It didn't start out that way. This is what we began with. And it was described as "restored!"
What did we do instead? Try powder coated seat frames, new marine plywood bases and cushions, Connolly leather upholstery and top-grade Wilton carpet. Which seats would you prefer?
Some people would change the engine for a new hot-rodded piece of iron. But why? This engine was good enough to take American solders to victory all around the world. Surely a rebuilt version can take a few modern day connoisseurs to the club and back!
Here's how it began . . .
And he she is today . . .
|1948 Jeepster engine bay with Go Devil engine|
We started with what was optimistically called "a well restored example."
In the image above expert body man Al Keinath looks at what we're facing. Three different shades of burgundy on the nose alone. A full quarter-inch of plastic filler in some spots. Rust holes covered in household caulk. A cardboard firewall that's painted car color to hide the crumbling. Chips, bangs, and nothing fits. It takes two hands to shut the door, and a good kick to get it open. The bottom of the hood has a layer of black goo to hide the imperfections. And the condition of the undercarriage . . .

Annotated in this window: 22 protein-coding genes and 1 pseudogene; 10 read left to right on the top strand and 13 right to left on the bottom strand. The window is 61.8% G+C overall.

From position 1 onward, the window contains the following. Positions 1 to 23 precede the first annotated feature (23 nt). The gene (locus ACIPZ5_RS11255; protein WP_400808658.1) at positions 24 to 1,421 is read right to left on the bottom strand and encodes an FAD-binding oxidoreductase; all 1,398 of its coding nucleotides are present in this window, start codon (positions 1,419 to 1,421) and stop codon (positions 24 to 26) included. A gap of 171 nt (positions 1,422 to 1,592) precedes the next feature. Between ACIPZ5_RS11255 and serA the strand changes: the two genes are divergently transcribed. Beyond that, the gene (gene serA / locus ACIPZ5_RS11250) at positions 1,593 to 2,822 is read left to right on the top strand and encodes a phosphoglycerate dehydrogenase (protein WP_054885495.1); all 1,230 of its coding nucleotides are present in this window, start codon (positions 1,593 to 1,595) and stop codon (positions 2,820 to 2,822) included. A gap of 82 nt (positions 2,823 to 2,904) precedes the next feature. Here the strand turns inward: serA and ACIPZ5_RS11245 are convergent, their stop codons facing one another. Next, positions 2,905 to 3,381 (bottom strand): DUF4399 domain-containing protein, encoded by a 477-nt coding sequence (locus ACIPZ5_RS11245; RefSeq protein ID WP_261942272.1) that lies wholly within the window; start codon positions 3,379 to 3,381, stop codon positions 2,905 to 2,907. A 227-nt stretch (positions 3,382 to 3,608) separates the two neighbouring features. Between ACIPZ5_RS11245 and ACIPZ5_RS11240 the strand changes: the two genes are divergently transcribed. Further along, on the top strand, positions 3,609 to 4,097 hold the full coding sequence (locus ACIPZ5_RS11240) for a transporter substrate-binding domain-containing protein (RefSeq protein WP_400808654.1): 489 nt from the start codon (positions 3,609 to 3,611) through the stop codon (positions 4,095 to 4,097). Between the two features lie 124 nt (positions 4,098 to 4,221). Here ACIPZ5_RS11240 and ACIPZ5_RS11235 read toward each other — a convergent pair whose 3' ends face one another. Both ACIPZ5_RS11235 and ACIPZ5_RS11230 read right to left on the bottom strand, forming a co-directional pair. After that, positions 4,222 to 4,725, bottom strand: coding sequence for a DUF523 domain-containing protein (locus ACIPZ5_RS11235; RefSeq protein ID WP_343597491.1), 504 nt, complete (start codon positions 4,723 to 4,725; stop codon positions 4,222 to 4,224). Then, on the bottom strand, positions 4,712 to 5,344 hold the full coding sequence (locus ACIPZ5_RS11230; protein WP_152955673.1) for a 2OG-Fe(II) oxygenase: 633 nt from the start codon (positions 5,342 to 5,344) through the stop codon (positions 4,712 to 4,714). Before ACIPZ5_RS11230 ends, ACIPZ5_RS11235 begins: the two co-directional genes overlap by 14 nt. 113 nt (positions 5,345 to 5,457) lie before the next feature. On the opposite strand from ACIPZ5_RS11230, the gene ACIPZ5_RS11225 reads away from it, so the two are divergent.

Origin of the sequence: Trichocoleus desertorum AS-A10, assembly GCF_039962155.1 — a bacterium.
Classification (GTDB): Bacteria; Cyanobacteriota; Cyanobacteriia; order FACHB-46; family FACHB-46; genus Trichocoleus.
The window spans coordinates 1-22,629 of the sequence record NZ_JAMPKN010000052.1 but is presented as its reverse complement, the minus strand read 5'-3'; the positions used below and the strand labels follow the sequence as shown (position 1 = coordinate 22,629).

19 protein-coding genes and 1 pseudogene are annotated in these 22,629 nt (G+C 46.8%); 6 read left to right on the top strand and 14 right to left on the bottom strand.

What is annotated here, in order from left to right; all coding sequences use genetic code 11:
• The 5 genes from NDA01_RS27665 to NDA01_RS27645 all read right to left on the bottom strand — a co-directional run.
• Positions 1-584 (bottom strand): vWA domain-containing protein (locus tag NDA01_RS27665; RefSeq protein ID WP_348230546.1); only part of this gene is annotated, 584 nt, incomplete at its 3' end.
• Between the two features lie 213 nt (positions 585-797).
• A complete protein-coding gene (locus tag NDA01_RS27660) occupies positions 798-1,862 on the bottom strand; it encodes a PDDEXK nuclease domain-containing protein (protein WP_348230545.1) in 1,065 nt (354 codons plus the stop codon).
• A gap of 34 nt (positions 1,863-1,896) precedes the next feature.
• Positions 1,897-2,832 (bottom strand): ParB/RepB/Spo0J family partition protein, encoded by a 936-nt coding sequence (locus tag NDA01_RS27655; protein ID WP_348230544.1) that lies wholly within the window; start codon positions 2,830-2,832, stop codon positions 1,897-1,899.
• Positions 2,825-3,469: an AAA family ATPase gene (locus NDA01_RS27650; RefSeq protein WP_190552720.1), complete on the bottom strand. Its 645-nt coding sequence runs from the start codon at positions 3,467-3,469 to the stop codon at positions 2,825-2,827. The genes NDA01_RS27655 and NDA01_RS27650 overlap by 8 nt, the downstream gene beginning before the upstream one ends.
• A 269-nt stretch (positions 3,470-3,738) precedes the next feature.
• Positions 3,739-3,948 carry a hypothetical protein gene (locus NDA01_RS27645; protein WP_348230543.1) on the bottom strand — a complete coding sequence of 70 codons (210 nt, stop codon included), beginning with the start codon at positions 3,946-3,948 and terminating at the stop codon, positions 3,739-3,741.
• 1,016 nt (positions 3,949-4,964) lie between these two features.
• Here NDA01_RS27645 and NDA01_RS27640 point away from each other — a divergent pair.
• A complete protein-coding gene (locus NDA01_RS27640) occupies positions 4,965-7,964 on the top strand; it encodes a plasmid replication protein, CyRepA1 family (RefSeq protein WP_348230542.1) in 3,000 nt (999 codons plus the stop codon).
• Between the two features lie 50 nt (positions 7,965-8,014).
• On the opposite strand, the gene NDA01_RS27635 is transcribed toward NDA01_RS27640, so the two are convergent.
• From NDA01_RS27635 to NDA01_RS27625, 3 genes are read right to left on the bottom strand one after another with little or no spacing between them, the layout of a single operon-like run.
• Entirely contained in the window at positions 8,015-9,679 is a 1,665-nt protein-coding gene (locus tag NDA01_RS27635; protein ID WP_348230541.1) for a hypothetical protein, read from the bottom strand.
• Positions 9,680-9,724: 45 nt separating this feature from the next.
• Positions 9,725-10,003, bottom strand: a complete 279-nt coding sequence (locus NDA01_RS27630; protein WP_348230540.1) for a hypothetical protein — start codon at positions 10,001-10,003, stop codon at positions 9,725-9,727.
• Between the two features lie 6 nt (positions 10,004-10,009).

But we will make it new again! Better than new, in fact. We'll be finishing this with the level of craftsmanship you find in a fine wood boat. No corners cut in this job . .
|Reshaping the rear contours|
|The body work is done on a stand|
|A thousand little parts to refinish or rebuild|
|Almost ready for paint|
|Lots of metal work|
|The burgundy paint is on!|
|Painting the gloss black two-tone|
|Some final welding on the body|
|The convertible top attachments are handmade wood|
|Inner panels get painted first, in Glausurit|
|Fitting the frame for the convertible top|
|Fitting up the interior|
|The finished body|
|Rebuilt engine and transmission ready to install.|
|The Go-Devil engine goes back in place|
|Installing new vintage wiring|